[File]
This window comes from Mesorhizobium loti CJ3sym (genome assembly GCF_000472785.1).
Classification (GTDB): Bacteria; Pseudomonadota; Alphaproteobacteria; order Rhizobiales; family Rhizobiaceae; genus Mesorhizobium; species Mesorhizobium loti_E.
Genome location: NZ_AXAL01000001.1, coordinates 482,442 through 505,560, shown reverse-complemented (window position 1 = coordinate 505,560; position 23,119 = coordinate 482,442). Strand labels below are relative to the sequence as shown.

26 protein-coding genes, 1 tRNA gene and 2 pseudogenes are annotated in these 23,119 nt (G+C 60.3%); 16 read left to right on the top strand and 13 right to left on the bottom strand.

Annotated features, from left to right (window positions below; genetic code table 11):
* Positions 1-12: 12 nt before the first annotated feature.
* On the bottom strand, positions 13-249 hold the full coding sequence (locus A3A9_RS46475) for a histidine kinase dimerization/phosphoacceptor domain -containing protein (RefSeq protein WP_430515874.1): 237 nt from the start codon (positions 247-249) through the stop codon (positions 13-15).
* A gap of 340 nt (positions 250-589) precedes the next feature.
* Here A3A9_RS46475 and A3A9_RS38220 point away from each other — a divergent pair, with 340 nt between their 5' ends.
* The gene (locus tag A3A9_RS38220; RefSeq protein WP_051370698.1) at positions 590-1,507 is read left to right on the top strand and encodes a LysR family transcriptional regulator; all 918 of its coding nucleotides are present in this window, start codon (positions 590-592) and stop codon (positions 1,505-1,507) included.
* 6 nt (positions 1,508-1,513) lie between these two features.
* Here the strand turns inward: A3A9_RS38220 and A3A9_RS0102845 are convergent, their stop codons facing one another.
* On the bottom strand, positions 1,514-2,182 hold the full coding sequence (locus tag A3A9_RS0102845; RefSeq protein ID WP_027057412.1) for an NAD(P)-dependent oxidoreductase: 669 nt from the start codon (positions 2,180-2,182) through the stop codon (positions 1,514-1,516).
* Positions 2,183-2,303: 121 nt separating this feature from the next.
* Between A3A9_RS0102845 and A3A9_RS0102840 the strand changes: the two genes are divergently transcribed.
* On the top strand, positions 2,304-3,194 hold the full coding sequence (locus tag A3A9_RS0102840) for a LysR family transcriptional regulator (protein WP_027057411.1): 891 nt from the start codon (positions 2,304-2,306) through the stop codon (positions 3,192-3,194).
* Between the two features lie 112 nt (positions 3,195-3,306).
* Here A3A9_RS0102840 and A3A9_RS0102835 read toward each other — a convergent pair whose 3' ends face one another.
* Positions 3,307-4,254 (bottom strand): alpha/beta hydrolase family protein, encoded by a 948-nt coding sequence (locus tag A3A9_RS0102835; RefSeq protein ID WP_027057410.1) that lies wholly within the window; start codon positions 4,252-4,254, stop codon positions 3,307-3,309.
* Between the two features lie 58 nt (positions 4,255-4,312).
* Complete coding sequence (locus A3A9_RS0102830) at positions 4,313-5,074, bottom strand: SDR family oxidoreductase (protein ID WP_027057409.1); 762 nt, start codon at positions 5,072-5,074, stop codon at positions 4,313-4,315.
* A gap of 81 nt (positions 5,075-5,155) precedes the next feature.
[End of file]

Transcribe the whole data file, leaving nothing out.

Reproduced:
This window comes from Mesorhizobium loti CJ3sym (genome assembly GCF_000472785.1).
Classification (GTDB): Bacteria; Pseudomonadota; Alphaproteobacteria; order Rhizobiales; family Rhizobiaceae; genus Mesorhizobium; species Mesorhizobium loti_E.
Genome location: NZ_AXAL01000001.1, coordinates 482,442 through 505,560, shown reverse-complemented (window position 1 = coordinate 505,560; position 23,119 = coordinate 482,442). Strand labels below are relative to the sequence as shown.

26 protein-coding genes, 1 tRNA gene and 2 pseudogenes are annotated in these 23,119 nt (G+C 60.3%); 16 read left to right on the top strand and 13 right to left on the bottom strand.

Annotated features, from left to right (window positions below; genetic code table 11):
* Positions 1-12: 12 nt before the first annotated feature.
* On the bottom strand, positions 13-249 hold the full coding sequence (locus A3A9_RS46475) for a histidine kinase dimerization/phosphoacceptor domain -containing protein (RefSeq protein WP_430515874.1): 237 nt from the start codon (positions 247-249) through the stop codon (positions 13-15).
* A gap of 340 nt (positions 250-589) precedes the next feature.
* Here A3A9_RS46475 and A3A9_RS38220 point away from each other — a divergent pair, with 340 nt between their 5' ends.
* The gene (locus tag A3A9_RS38220; RefSeq protein WP_051370698.1) at positions 590-1,507 is read left to right on the top strand and encodes a LysR family transcriptional regulator; all 918 of its coding nucleotides are present in this window, start codon (positions 590-592) and stop codon (positions 1,505-1,507) included.
* 6 nt (positions 1,508-1,513) lie between these two features.
* Here the strand turns inward: A3A9_RS38220 and A3A9_RS0102845 are convergent, their stop codons facing one another.
* On the bottom strand, positions 1,514-2,182 hold the full coding sequence (locus tag A3A9_RS0102845; RefSeq protein ID WP_027057412.1) for an NAD(P)-dependent oxidoreductase: 669 nt from the start codon (positions 2,180-2,182) through the stop codon (positions 1,514-1,516).
* Positions 2,183-2,303: 121 nt separating this feature from the next.
* Between A3A9_RS0102845 and A3A9_RS0102840 the strand changes: the two genes are divergently transcribed.
* On the top strand, positions 2,304-3,194 hold the full coding sequence (locus tag A3A9_RS0102840) for a LysR family transcriptional regulator (protein WP_027057411.1): 891 nt from the start codon (positions 2,304-2,306) through the stop codon (positions 3,192-3,194).
* Between the two features lie 112 nt (positions 3,195-3,306).
* Here A3A9_RS0102840 and A3A9_RS0102835 read toward each other — a convergent pair whose 3' ends face one another.
* Positions 3,307-4,254 (bottom strand): alpha/beta hydrolase family protein, encoded by a 948-nt coding sequence (locus tag A3A9_RS0102835; RefSeq protein ID WP_027057410.1) that lies wholly within the window; start codon positions 4,252-4,254, stop codon positions 3,307-3,309.
* Between the two features lie 58 nt (positions 4,255-4,312).
* Complete coding sequence (locus A3A9_RS0102830) at positions 4,313-5,074, bottom strand: SDR family oxidoreductase (protein ID WP_027057409.1); 762 nt, start codon at positions 5,072-5,074, stop codon at positions 4,313-4,315.
* A gap of 81 nt (positions 5,075-5,155) precedes the next feature.